Would Benjamin Graham Buy City Development Limited?

City Development Limited (SGX: C09), often known simply as CDL, is one of the largest property developers and hospitality corporations in Singapore and Asia. The international property and hotel conglomerate is involved in real estate development and investment, hotel ownership and management, facilities management and the provision of hospitality solutions.

The company has a decent earnings yield of around 7%. But that only translates into a meagre dividend yield of 1.2%. This is below the market average and only half the yield from a risk free investment such as the 10-year US Treasury. As a property developer rather than a REIT, CDL is not obliged to pay out 90% of its income as dividends to investors.

Also unlikely to stir much interest amongst value investors is a price-to-earnings ratio of 15. That is above the market average of 14 and also not especially low when compared to CDL’s historical valuations. Last year, the P/E ratio was a more appealing 12.9.

Interestingly though, CDL does perform well on some measures of value. The price to book ratio is almost one. This suggest that investors could recover their investment if, in the worst case, the company went bust. Not that something like that is even remotely likely.

Perhaps more interestingly, the market value of the company, currently around S$8.5b is less than its net current asset value S$10b. Around S$3b of this is in the form of cash or cash equivalents.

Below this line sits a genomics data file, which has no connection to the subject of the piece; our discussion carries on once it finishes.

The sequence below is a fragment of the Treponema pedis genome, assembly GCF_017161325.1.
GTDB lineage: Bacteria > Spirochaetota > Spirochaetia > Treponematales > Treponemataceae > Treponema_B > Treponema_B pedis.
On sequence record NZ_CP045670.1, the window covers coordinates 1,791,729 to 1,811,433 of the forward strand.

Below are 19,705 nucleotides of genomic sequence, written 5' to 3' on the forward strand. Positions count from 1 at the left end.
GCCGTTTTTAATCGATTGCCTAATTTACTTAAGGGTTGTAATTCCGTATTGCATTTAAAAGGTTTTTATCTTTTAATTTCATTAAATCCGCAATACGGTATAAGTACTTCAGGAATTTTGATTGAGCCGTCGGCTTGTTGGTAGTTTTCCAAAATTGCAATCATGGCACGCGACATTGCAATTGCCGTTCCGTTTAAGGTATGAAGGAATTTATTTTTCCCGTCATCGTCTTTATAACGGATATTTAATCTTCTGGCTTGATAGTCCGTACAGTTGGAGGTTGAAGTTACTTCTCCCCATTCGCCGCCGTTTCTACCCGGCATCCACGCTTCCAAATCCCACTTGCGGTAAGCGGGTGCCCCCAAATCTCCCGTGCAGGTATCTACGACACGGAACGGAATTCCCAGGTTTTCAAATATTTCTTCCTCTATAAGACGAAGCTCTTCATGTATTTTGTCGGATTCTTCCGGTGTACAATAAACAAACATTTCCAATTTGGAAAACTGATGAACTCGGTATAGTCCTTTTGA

This, along with a current ratio of nearly three, illustrates the strength of CDLs balance sheet. With plenty of cash behind the company it would seem that CDL could be a very safe investment.

Looking to the future, CDL possesses one of the largest land banks amongst private developers in Singapore. The 2.4 million square feet of land that the company owns has the potential to be developed into nearly eight million square feet of gross floor area.

CDL is a safe investment thanks to an enviable balance sheet and the prospect of growth through its land bank. But that is unlikely to be something that Benjamin Graham would value.

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The information provided is for general information purposes only and is not intended to be personalised investment or financial advice. Motley Fool Singapore contributor Adam Kuo doesn’t own shares in any companies mentioned.